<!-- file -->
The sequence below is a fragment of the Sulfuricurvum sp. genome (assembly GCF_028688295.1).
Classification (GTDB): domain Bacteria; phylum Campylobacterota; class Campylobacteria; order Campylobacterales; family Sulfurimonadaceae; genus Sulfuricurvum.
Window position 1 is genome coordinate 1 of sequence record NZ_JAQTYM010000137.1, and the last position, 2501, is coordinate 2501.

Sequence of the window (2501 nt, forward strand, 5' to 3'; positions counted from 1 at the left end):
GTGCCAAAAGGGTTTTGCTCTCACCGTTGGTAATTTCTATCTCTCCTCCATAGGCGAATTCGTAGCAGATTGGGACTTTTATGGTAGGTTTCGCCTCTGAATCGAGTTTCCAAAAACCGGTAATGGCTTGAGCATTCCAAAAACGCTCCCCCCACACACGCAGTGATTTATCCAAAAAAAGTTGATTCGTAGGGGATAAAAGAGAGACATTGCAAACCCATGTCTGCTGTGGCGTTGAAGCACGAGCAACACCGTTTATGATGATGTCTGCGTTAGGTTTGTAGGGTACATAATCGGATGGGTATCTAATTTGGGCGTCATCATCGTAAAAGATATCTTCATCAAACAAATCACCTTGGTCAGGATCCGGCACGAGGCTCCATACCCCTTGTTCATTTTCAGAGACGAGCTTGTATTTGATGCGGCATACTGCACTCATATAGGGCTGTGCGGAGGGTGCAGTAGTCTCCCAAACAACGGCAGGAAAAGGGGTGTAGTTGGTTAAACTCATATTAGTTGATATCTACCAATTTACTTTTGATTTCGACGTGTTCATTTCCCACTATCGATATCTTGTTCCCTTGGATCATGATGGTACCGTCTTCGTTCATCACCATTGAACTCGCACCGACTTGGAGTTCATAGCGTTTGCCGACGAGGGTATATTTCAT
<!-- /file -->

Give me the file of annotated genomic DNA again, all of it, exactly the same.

The sequence below is a fragment of the Sulfuricurvum sp. genome (assembly GCF_028688295.1).
Classification (GTDB): domain Bacteria; phylum Campylobacterota; class Campylobacteria; order Campylobacterales; family Sulfurimonadaceae; genus Sulfuricurvum.
Window position 1 is genome coordinate 1 of sequence record NZ_JAQTYM010000137.1, and the last position, 2501, is coordinate 2501.

Sequence of the window (2501 nt, forward strand, 5' to 3'; positions counted from 1 at the left end):
GTGCCAAAAGGGTTTTGCTCTCACCGTTGGTAATTTCTATCTCTCCTCCATAGGCGAATTCGTAGCAGATTGGGACTTTTATGGTAGGTTTCGCCTCTGAATCGAGTTTCCAAAAACCGGTAATGGCTTGAGCATTCCAAAAACGCTCCCCCCACACACGCAGTGATTTATCCAAAAAAAGTTGATTCGTAGGGGATAAAAGAGAGACATTGCAAACCCATGTCTGCTGTGGCGTTGAAGCACGAGCAACACCGTTTATGATGATGTCTGCGTTAGGTTTGTAGGGTACATAATCGGATGGGTATCTAATTTGGGCGTCATCATCGTAAAAGATATCTTCATCAAACAAATCACCTTGGTCAGGATCCGGCACGAGGCTCCATACCCCTTGTTCATTTTCAGAGACGAGCTTGTATTTGATGCGGCATACTGCACTCATATAGGGCTGTGCGGAGGGTGCAGTAGTCTCCCAAACAACGGCAGGAAAAGGGGTGTAGTTGGTTAAACTCATATTAGTTGATATCTACCAATTTACTTTTGATTTCGACGTGTTCATTTCCCACTATCGATATCTTGTTCCCTTGGATCATGATGGTACCGTCTTCGTTCATCACCATTGAACTCGCACCGACTTGGAGTTCATAGCGTTTGCCGACGAGGGTATATTTCAT